Rapidly-growing cities represent unique challenges and opportunities. Unplanned growth often outpaces infrastructure development and occurs at the expense of a city’s ecological foundations, undermining residents’ wellbeing and the city’s sustainability.
The SEI Initiative on City Health and Well-being will use novel approaches to investigate how evolving cities are affecting the well-being of residents and how this interacts with the overall health of city systems: What makes a city healthy for its residents? Could citizens be actively engaged in monitoring the health of their city? These are some of the central questions informing our initiative case study activities in Asia and Africa.
Novel methods of data generation and collection will be employed across four interconnected activities in two case study location (Nakuru in Kenya and Udon Thani in Thailand). These activities are:
- Understanding the impact of urban forms’ impact on health and wellbeing
- Co-designing urban citizen science monitoring
- Urban metabolism and participatory modelling
- Governance for greater urban equity and inclusion
The research will contribute to a rethink of urban development practices. The knowledge generated through this action research and boundary partner engagement will inform sustainable and participatory planning for urban environments.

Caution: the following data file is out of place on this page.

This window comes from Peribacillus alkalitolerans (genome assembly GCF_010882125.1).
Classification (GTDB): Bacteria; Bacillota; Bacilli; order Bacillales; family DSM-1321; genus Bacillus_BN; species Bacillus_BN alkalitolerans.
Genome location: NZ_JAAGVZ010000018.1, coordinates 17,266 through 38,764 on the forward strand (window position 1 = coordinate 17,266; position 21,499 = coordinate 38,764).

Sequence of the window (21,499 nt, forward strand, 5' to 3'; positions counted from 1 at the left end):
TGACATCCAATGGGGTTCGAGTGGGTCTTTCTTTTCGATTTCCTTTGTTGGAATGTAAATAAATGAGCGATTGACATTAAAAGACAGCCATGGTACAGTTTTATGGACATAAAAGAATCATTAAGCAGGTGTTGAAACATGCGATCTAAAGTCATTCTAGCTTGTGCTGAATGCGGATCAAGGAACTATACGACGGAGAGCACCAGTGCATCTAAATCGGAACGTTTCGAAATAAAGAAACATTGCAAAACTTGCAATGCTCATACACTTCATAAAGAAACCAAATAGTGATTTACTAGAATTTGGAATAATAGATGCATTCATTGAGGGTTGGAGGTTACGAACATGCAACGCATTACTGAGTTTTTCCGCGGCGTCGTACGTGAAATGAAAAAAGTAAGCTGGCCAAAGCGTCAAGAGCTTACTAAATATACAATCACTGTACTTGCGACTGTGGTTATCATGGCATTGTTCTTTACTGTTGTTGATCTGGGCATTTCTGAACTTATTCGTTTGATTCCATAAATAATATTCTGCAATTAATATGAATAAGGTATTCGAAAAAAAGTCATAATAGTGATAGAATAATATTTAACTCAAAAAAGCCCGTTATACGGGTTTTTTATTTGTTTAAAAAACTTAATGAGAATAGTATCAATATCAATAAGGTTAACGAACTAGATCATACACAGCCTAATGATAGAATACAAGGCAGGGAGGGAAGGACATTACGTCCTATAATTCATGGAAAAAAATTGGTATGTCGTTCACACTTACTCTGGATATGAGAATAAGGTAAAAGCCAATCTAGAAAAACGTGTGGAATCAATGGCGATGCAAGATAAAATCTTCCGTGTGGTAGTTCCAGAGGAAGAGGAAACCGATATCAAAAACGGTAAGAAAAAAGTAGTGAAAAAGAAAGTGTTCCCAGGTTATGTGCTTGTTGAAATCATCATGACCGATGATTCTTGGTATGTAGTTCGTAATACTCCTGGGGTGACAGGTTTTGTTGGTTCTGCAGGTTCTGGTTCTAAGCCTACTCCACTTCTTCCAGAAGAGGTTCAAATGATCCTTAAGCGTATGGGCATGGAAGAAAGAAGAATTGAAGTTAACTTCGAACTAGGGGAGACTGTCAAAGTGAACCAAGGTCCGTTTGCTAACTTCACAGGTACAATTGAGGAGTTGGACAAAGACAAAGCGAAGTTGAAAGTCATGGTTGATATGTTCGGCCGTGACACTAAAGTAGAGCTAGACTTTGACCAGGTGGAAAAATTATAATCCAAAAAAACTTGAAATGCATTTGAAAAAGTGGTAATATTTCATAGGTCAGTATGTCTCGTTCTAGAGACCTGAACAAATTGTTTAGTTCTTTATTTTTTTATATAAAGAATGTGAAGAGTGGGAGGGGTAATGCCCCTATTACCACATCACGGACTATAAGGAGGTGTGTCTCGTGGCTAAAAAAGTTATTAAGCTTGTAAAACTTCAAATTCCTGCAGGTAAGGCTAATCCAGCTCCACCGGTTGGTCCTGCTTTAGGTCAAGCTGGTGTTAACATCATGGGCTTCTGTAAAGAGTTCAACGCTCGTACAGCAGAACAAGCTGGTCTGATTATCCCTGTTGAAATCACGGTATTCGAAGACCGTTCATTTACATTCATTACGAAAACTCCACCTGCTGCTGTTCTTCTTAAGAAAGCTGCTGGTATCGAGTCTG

The new evidence we generate will be aimed at guiding policy recommendations to equitably maximize the well-being of urban populations whilst minimizing resource consumption and without undermining their resilience.
What does a healthy and liveable city look like? The SEI CHeW initiative is working with residents of the Northern Thailand city of Udon Thani to find out.
After decades of car-centred urban planning in the Tallinn, the city plans to give the centre back to its people and enliven urban culture.
Uncontrolled growth, luxury construction and gentrification are driving out many residents and making life more difficult for all.
Will introducing green roofs, green walls, rain gardens and planting trees improve our cities?
For two years, an SEI-led team of researchers measured groundwater levels throughout the city in search of answers to Bangalore's water shortage.
Bringing nature back to cities and workplaces - with Steve Cinderby, who has studied the positive connection between green spaces and well-being
This report provides a first-ever assessment of how opportunities for low-carbon development are distributed across the world’s urban areas.